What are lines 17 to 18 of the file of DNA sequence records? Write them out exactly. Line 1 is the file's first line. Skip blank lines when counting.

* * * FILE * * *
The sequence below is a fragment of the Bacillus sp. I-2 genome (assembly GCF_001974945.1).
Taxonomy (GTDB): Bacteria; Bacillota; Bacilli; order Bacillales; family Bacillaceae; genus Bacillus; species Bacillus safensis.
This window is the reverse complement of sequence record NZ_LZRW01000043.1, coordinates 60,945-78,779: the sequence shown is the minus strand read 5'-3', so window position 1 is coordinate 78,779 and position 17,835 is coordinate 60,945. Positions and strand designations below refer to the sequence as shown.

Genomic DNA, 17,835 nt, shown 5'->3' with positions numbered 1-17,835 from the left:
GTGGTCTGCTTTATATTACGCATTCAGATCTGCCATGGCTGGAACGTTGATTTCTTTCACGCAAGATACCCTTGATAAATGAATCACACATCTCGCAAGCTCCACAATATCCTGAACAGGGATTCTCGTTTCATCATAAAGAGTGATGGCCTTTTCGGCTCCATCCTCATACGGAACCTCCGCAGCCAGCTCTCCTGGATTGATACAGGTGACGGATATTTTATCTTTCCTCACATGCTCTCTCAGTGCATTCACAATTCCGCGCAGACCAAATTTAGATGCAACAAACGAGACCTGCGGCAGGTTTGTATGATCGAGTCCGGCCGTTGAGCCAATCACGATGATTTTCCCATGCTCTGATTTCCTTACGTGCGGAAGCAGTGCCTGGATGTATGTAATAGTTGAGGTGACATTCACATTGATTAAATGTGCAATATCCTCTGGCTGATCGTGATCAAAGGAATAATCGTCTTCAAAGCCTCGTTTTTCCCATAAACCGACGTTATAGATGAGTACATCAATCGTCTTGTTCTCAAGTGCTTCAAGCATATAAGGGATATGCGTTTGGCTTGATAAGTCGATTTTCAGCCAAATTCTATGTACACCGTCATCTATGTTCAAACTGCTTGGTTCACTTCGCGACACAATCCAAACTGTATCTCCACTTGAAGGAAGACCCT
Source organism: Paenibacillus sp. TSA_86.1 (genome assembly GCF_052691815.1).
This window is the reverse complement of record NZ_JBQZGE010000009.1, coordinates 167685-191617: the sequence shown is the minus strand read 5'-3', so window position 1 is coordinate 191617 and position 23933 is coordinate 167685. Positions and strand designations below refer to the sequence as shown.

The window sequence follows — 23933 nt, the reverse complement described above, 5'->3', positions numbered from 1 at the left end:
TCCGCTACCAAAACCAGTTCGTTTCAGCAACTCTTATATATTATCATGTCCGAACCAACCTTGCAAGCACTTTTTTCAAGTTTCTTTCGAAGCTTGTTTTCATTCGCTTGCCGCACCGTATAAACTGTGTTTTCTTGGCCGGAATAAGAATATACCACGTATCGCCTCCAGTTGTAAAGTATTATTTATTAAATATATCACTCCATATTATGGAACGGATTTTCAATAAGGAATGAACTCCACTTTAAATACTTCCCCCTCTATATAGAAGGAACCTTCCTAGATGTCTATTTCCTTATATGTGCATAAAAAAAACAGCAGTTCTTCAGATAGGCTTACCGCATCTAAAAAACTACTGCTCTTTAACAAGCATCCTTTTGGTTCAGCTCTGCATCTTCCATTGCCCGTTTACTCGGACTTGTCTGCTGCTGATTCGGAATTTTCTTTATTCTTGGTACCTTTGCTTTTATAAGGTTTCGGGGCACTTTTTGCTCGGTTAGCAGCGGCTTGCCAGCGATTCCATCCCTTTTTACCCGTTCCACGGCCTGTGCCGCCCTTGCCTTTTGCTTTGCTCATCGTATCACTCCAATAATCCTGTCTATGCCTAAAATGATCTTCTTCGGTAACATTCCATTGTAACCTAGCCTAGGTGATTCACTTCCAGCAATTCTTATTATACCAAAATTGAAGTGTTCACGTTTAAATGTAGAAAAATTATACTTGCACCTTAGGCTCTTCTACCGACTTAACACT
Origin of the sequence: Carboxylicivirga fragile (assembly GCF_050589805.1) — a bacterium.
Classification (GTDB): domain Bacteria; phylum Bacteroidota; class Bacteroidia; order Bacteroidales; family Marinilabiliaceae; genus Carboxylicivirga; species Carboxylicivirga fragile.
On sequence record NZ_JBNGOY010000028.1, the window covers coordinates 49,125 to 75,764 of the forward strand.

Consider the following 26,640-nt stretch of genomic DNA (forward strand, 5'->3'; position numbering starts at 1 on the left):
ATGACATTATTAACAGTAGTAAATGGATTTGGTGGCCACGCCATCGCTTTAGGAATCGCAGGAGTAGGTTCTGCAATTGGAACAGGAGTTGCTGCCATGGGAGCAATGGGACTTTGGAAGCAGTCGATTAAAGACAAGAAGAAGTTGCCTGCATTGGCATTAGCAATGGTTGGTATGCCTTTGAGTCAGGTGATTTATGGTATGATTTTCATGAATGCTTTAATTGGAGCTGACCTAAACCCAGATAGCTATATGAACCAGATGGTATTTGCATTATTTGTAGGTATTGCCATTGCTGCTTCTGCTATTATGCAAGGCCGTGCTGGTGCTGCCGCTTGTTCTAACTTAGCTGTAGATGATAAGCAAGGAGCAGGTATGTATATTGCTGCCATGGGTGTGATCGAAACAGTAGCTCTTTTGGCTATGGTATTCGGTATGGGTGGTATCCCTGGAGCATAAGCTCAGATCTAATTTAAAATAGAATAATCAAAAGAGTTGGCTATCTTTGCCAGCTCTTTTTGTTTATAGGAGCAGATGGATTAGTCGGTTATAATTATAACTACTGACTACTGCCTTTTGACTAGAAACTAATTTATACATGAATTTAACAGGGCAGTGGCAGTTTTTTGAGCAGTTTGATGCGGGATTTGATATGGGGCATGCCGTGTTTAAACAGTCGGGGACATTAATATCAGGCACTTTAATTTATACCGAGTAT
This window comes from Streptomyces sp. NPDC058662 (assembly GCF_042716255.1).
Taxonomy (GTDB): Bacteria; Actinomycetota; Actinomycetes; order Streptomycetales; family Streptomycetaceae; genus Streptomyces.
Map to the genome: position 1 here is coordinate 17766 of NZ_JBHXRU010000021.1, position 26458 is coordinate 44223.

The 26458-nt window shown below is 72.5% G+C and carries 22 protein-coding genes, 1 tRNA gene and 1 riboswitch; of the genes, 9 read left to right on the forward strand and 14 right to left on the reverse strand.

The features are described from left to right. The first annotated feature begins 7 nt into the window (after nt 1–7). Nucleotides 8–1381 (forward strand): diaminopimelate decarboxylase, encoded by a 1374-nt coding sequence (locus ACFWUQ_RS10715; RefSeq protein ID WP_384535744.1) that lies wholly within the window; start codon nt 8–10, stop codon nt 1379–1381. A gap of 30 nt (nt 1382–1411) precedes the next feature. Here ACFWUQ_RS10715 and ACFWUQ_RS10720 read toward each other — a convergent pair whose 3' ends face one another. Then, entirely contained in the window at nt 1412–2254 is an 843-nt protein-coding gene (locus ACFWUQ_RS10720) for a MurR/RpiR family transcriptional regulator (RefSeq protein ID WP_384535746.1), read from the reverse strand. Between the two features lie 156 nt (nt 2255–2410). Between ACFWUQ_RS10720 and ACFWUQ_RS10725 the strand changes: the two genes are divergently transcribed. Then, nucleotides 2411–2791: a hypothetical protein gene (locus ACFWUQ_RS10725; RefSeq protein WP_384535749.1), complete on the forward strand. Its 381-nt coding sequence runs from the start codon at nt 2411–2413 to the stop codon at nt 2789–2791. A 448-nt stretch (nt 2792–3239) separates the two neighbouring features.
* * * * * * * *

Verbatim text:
Map to the genome: position 1 here is coordinate 17766 of NZ_JBHXRU010000021.1, position 26458 is coordinate 44223.

The 26458-nt window shown below is 72.5% G+C and carries 22 protein-coding genes, 1 tRNA gene and 1 riboswitch; of the genes, 9 read left to right on the forward strand and 14 right to left on the reverse strand.